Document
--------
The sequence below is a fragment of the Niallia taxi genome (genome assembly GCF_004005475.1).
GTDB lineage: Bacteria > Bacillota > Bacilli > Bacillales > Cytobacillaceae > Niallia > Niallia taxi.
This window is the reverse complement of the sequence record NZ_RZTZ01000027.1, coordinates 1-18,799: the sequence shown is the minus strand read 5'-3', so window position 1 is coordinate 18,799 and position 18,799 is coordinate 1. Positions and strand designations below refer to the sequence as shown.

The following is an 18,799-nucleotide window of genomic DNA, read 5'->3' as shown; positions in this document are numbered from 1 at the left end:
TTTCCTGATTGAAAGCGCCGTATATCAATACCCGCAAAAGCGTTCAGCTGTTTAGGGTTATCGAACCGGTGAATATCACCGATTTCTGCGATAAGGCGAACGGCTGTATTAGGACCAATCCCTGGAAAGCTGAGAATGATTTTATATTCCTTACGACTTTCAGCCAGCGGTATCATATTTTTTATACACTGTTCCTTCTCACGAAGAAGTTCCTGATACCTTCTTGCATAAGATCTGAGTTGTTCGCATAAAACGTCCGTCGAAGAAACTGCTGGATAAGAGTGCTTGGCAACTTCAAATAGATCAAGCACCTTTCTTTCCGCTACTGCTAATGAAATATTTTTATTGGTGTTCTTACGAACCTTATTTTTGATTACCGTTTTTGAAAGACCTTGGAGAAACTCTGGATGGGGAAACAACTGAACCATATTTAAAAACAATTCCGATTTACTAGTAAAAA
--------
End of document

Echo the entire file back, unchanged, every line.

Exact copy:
The sequence below is a fragment of the Niallia taxi genome (genome assembly GCF_004005475.1).
GTDB lineage: Bacteria > Bacillota > Bacilli > Bacillales > Cytobacillaceae > Niallia > Niallia taxi.
This window is the reverse complement of the sequence record NZ_RZTZ01000027.1, coordinates 1-18,799: the sequence shown is the minus strand read 5'-3', so window position 1 is coordinate 18,799 and position 18,799 is coordinate 1. Positions and strand designations below refer to the sequence as shown.

The following is an 18,799-nucleotide window of genomic DNA, read 5'->3' as shown; positions in this document are numbered from 1 at the left end:
TTTCCTGATTGAAAGCGCCGTATATCAATACCCGCAAAAGCGTTCAGCTGTTTAGGGTTATCGAACCGGTGAATATCACCGATTTCTGCGATAAGGCGAACGGCTGTATTAGGACCAATCCCTGGAAAGCTGAGAATGATTTTATATTCCTTACGACTTTCAGCCAGCGGTATCATATTTTTTATACACTGTTCCTTCTCACGAAGAAGTTCCTGATACCTTCTTGCATAAGATCTGAGTTGTTCGCATAAAACGTCCGTCGAAGAAACTGCTGGATAAGAGTGCTTGGCAACTTCAAATAGATCAAGCACCTTTCTTTCCGCTACTGCTAATGAAATATTTTTATTGGTGTTCTTACGAACCTTATTTTTGATTACCGTTTTTGAAAGACCTTGGAGAAACTCTGGATGGGGAAACAACTGAACCATATTTAAAAACAATTCCGATTTACTAGTAAAAA